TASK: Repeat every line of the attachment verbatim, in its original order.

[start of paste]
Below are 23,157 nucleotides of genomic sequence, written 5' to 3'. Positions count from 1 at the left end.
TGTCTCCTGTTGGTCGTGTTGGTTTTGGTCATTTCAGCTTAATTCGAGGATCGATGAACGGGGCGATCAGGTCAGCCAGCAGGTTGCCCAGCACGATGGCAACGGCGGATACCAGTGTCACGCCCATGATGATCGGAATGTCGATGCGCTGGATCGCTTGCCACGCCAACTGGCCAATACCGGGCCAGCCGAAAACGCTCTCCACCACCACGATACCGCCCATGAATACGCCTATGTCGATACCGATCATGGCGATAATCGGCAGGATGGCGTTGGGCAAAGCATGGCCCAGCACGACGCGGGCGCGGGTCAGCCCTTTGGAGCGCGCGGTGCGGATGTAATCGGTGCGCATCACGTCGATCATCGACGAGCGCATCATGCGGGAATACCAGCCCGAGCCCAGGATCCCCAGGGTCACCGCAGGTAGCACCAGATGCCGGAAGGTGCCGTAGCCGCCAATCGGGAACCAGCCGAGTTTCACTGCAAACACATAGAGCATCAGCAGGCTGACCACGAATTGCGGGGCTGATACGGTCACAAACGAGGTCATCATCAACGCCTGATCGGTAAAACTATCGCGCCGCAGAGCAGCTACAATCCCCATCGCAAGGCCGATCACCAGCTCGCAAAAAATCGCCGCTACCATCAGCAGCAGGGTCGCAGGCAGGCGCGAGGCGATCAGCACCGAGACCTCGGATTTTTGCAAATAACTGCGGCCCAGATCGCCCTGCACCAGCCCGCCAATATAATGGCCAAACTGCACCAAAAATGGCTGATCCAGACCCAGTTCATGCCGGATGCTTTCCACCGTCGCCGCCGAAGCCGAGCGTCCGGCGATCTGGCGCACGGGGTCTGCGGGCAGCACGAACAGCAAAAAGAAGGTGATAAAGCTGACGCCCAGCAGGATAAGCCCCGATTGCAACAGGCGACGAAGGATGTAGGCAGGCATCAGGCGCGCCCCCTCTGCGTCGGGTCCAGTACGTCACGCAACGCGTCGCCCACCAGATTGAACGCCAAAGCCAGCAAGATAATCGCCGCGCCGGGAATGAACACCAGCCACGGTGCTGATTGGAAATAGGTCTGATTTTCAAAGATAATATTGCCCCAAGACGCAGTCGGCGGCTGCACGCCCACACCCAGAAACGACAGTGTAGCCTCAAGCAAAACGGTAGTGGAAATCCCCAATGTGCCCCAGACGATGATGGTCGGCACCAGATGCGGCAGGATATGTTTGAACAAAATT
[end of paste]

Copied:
Below are 23,157 nucleotides of genomic sequence, written 5' to 3'. Positions count from 1 at the left end.
TGTCTCCTGTTGGTCGTGTTGGTTTTGGTCATTTCAGCTTAATTCGAGGATCGATGAACGGGGCGATCAGGTCAGCCAGCAGGTTGCCCAGCACGATGGCAACGGCGGATACCAGTGTCACGCCCATGATGATCGGAATGTCGATGCGCTGGATCGCTTGCCACGCCAACTGGCCAATACCGGGCCAGCCGAAAACGCTCTCCACCACCACGATACCGCCCATGAATACGCCTATGTCGATACCGATCATGGCGATAATCGGCAGGATGGCGTTGGGCAAAGCATGGCCCAGCACGACGCGGGCGCGGGTCAGCCCTTTGGAGCGCGCGGTGCGGATGTAATCGGTGCGCATCACGTCGATCATCGACGAGCGCATCATGCGGGAATACCAGCCCGAGCCCAGGATCCCCAGGGTCACCGCAGGTAGCACCAGATGCCGGAAGGTGCCGTAGCCGCCAATCGGGAACCAGCCGAGTTTCACTGCAAACACATAGAGCATCAGCAGGCTGACCACGAATTGCGGGGCTGATACGGTCACAAACGAGGTCATCATCAACGCCTGATCGGTAAAACTATCGCGCCGCAGAGCAGCTACAATCCCCATCGCAAGGCCGATCACCAGCTCGCAAAAAATCGCCGCTACCATCAGCAGCAGGGTCGCAGGCAGGCGCGAGGCGATCAGCACCGAGACCTCGGATTTTTGCAAATAACTGCGGCCCAGATCGCCCTGCACCAGCCCGCCAATATAATGGCCAAACTGCACCAAAAATGGCTGATCCAGACCCAGTTCATGCCGGATGCTTTCCACCGTCGCCGCCGAAGCCGAGCGTCCGGCGATCTGGCGCACGGGGTCTGCGGGCAGCACGAACAGCAAAAAGAAGGTGATAAAGCTGACGCCCAGCAGGATAAGCCCCGATTGCAACAGGCGACGAAGGATGTAGGCAGGCATCAGGCGCGCCCCCTCTGCGTCGGGTCCAGTACGTCACGCAACGCGTCGCCCACCAGATTGAACGCCAAAGCCAGCAAGATAATCGCCGCGCCGGGAATGAACACCAGCCACGGTGCTGATTGGAAATAGGTCTGATTTTCAAAGATAATATTGCCCCAAGACGCAGTCGGCGGCTGCACGCCCACACCCAGAAACGACAGTGTAGCCTCAAGCAAAACGGTAGTGGAAATCCCCAATGTGCCCCAGACGATGATGGTCGGCACCAGATGCGGCAGGATATGTTTGAACAAAATT